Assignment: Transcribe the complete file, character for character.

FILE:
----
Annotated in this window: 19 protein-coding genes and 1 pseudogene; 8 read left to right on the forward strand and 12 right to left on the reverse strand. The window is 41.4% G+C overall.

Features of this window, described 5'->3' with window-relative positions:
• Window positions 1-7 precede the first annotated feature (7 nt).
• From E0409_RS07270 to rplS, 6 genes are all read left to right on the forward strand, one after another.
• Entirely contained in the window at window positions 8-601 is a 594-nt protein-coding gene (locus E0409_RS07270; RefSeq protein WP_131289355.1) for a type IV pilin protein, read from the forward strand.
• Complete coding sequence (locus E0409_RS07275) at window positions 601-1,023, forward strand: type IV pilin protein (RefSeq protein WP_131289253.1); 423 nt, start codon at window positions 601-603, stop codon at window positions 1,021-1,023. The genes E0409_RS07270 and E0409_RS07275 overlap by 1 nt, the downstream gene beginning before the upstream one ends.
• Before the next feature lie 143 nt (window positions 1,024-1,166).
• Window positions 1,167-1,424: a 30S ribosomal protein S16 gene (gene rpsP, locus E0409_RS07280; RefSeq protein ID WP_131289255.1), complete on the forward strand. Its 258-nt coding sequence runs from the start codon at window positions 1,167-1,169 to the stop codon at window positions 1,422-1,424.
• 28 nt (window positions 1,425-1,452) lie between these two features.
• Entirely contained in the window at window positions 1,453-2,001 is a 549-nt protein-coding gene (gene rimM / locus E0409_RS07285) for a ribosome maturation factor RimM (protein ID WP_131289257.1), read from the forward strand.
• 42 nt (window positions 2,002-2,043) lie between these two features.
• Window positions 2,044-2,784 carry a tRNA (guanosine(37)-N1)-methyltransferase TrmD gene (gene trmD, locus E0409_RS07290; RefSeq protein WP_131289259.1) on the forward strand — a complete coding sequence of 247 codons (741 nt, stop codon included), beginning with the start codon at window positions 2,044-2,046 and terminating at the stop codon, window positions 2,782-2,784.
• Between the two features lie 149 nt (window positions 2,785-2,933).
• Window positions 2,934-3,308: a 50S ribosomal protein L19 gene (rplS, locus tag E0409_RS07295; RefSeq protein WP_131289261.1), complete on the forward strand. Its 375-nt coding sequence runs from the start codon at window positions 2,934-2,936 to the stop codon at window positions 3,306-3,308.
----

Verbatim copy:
Annotated in this window: 19 protein-coding genes and 1 pseudogene; 8 read left to right on the forward strand and 12 right to left on the reverse strand. The window is 41.4% G+C overall.

Features of this window, described 5'->3' with window-relative positions:
• Window positions 1-7 precede the first annotated feature (7 nt).
• From E0409_RS07270 to rplS, 6 genes are all read left to right on the forward strand, one after another.
• Entirely contained in the window at window positions 8-601 is a 594-nt protein-coding gene (locus E0409_RS07270; RefSeq protein WP_131289355.1) for a type IV pilin protein, read from the forward strand.
• Complete coding sequence (locus E0409_RS07275) at window positions 601-1,023, forward strand: type IV pilin protein (RefSeq protein WP_131289253.1); 423 nt, start codon at window positions 601-603, stop codon at window positions 1,021-1,023. The genes E0409_RS07270 and E0409_RS07275 overlap by 1 nt, the downstream gene beginning before the upstream one ends.
• Before the next feature lie 143 nt (window positions 1,024-1,166).
• Window positions 1,167-1,424: a 30S ribosomal protein S16 gene (gene rpsP, locus E0409_RS07280; RefSeq protein ID WP_131289255.1), complete on the forward strand. Its 258-nt coding sequence runs from the start codon at window positions 1,167-1,169 to the stop codon at window positions 1,422-1,424.
• 28 nt (window positions 1,425-1,452) lie between these two features.
• Entirely contained in the window at window positions 1,453-2,001 is a 549-nt protein-coding gene (gene rimM / locus E0409_RS07285) for a ribosome maturation factor RimM (protein ID WP_131289257.1), read from the forward strand.
• 42 nt (window positions 2,002-2,043) lie between these two features.
• Window positions 2,044-2,784 carry a tRNA (guanosine(37)-N1)-methyltransferase TrmD gene (gene trmD, locus E0409_RS07290; RefSeq protein WP_131289259.1) on the forward strand — a complete coding sequence of 247 codons (741 nt, stop codon included), beginning with the start codon at window positions 2,044-2,046 and terminating at the stop codon, window positions 2,782-2,784.
• Between the two features lie 149 nt (window positions 2,785-2,933).
• Window positions 2,934-3,308: a 50S ribosomal protein L19 gene (rplS, locus tag E0409_RS07295; RefSeq protein WP_131289261.1), complete on the forward strand. Its 375-nt coding sequence runs from the start codon at window positions 2,934-2,936 to the stop codon at window positions 3,306-3,308.